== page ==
Lyon Opera Ballet Dance Review: A Durational Performance That Explores Space and Time
Lyon Opera Ballet Dance Review October 20, 2023 | New York City Center – New York, NY, USA
Sara Mearns, with her long blonde hair, almost chasséd across my row to locate her balcony seat. And I spotted other dance celebs in the audience before settling in for Lyon Opera Ballet’s premiere of Dance by Lucinda Childs at City Center. First performed back in December 1979 at Brooklyn Academy of Music (B.A.M.), Dance is a multimedia dance triptych that has been highly anticipated in the city this fall.
Although Dance is considered a landmark post-modern ballet, a brilliantly crafted formulaic piece (and I honestly like it a lot), one concern is that Dance only serves the esoteric few and might forever be trapped inside the insular dance bubble. Even with a sophisticated New York audience, Dance is a test of patience.
Lyon Opera Ballet Dance Review
The three-part Dance starts with Sol Lewitt’s superimposed video that projects onto a scenic screen. Music is similarly titled: Dance Nos. 1-5, composed by Philip Glass.
Behind the shadows of the screen, two dancers gingerly glissadetombé across the floor from stage right to the left. As soon as the first two dancers sweep into the wings, a second couple comes on from stage right, performing the exact same choreography across the floor, gliding towards the wings to the left like beams of light. Traveling through space with expansively jovial energies, this pattern repeats for at least eight more times with different duets.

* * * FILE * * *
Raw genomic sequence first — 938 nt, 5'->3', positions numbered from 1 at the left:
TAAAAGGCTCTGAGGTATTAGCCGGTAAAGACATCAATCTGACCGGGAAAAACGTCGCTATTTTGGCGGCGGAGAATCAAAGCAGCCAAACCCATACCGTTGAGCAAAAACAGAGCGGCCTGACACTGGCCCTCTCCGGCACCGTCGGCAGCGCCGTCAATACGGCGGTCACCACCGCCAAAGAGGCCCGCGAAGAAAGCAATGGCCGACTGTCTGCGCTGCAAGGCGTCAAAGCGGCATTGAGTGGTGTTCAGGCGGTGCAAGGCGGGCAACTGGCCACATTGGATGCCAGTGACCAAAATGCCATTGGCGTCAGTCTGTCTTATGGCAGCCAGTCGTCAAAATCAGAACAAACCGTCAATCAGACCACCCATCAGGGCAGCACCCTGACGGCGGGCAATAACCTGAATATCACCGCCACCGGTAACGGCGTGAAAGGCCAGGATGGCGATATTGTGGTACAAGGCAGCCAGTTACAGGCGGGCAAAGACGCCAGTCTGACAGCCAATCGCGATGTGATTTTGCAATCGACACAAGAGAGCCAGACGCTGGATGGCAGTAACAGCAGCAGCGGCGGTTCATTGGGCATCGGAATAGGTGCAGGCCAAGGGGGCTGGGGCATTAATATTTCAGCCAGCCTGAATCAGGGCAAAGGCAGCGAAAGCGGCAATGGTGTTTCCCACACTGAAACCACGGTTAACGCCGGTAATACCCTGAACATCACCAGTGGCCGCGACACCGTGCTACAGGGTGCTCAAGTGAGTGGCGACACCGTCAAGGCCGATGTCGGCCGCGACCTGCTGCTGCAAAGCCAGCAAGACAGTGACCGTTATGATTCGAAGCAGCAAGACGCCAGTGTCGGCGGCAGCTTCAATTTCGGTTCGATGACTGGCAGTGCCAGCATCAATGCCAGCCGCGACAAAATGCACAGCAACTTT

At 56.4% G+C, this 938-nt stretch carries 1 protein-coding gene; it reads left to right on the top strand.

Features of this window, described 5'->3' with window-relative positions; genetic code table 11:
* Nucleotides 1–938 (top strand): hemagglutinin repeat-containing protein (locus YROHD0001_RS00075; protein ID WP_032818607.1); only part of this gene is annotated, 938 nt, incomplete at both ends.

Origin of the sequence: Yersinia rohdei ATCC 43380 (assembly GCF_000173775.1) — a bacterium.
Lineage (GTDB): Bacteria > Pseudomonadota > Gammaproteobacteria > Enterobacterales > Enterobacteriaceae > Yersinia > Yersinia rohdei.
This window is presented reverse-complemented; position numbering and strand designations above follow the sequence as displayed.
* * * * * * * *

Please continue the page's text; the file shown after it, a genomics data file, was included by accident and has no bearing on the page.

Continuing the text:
"I needed to see this tonight," I thought to myself. It is so pleasant to see a few locomoting smiles to counterbalance the current world conflicts that are occurring beyond the walls of the iconic theater.
There is richness in this simple opening. Dancers are now reversing the same choreography across the floor from left to right. It feels relaxing to slow down, sit back to absorb the dancers’ choreographic swipes, and turn my attention away from the everyday grind.
Dance feels like an ocean of hope, poised for a breakthrough. It is so satisfying to feel the pure essence of this exemplar multimedia dance, and I am determined to hold on.
The dancers’ clean white attire also helps with pacifying the mind. And the black and white video projection supports the dance like an ideal pas de deux partner. It seems to be there not only there to enhance the dance, but also to give the live dancers some breaks.
A few more allegro steps integrate themselves into the dance seamlessly. The exquisite dancers of the Lyon Opera Ballet step hop developpé, lunge into some jolting fourth positions in croisé, and arabesque temps levé to Glass’ meditative score.
Every foot is pointed in midair, and every port de bras is held with intent.
A soprano’s voice repeats something like
“fa fa fa me me te te– de so de so de so de so– te te te…”
corresponding harmoniously with the dancers’ movements.
A momentary solo happens, but is soon engulfed by a symmetrical quartet. At this point, the entrances and exits of dancers seem more random than structured which prompted me to try to predict their next move.
I wonder: “Where will these elegant accumulations ebb and flow to by the end?”
About twelve-ish minutes into the first part of Dance, it became clear that it is a ballet allegro marathon!
A colleague of Childs’, Merce Cunningham, and his spirit are lingering in the background as well; some aspects reminded me of dancing in his technique classes back in grad school, taught by one of his last muses, Andrea Weber.
No doubt that Childs’ play with space and time is layered with ingenious experimentation. At times, Dance seems to echo a watered down (but more intriguing) version of “Waltz of the Snowflake” from The Nutcracker… as if we are seeing epic snowflakes falling in virtual reality.
What appeals to me is its minimal set up and the plotless meditative quality of pure form.